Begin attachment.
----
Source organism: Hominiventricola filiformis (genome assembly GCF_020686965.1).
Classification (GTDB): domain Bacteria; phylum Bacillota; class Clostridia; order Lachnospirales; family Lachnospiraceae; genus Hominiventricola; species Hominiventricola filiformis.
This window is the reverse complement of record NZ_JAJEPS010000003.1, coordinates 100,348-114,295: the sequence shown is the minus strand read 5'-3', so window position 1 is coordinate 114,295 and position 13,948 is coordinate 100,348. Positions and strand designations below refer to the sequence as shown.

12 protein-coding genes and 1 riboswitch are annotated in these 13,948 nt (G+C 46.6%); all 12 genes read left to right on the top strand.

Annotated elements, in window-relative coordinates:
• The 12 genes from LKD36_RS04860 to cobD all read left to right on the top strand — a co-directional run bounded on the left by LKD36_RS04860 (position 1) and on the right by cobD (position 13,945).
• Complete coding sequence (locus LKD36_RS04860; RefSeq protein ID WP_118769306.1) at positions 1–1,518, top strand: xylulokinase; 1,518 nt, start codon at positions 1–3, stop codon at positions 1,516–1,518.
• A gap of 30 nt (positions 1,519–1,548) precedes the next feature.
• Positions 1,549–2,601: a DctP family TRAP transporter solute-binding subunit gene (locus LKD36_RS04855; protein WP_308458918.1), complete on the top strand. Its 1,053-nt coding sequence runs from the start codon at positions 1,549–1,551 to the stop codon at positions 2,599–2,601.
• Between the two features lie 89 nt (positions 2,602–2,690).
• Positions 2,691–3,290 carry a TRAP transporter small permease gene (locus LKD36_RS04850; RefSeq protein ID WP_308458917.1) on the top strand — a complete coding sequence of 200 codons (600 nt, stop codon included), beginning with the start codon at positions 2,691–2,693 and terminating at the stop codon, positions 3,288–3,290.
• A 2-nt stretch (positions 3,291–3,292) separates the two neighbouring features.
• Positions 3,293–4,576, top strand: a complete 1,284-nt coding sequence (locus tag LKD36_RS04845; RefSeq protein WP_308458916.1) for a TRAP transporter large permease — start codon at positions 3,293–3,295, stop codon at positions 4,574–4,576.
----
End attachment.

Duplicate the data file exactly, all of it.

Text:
Source organism: Hominiventricola filiformis (genome assembly GCF_020686965.1).
Classification (GTDB): domain Bacteria; phylum Bacillota; class Clostridia; order Lachnospirales; family Lachnospiraceae; genus Hominiventricola; species Hominiventricola filiformis.
This window is the reverse complement of record NZ_JAJEPS010000003.1, coordinates 100,348-114,295: the sequence shown is the minus strand read 5'-3', so window position 1 is coordinate 114,295 and position 13,948 is coordinate 100,348. Positions and strand designations below refer to the sequence as shown.

12 protein-coding genes and 1 riboswitch are annotated in these 13,948 nt (G+C 46.6%); all 12 genes read left to right on the top strand.

Annotated elements, in window-relative coordinates:
• The 12 genes from LKD36_RS04860 to cobD all read left to right on the top strand — a co-directional run bounded on the left by LKD36_RS04860 (position 1) and on the right by cobD (position 13,945).
• Complete coding sequence (locus LKD36_RS04860; RefSeq protein ID WP_118769306.1) at positions 1–1,518, top strand: xylulokinase; 1,518 nt, start codon at positions 1–3, stop codon at positions 1,516–1,518.
• A gap of 30 nt (positions 1,519–1,548) precedes the next feature.
• Positions 1,549–2,601: a DctP family TRAP transporter solute-binding subunit gene (locus LKD36_RS04855; protein WP_308458918.1), complete on the top strand. Its 1,053-nt coding sequence runs from the start codon at positions 1,549–1,551 to the stop codon at positions 2,599–2,601.
• Between the two features lie 89 nt (positions 2,602–2,690).
• Positions 2,691–3,290 carry a TRAP transporter small permease gene (locus LKD36_RS04850; RefSeq protein ID WP_308458917.1) on the top strand — a complete coding sequence of 200 codons (600 nt, stop codon included), beginning with the start codon at positions 2,691–2,693 and terminating at the stop codon, positions 3,288–3,290.
• A 2-nt stretch (positions 3,291–3,292) separates the two neighbouring features.
• Positions 3,293–4,576, top strand: a complete 1,284-nt coding sequence (locus tag LKD36_RS04845; RefSeq protein WP_308458916.1) for a TRAP transporter large permease — start codon at positions 3,293–3,295, stop codon at positions 4,574–4,576.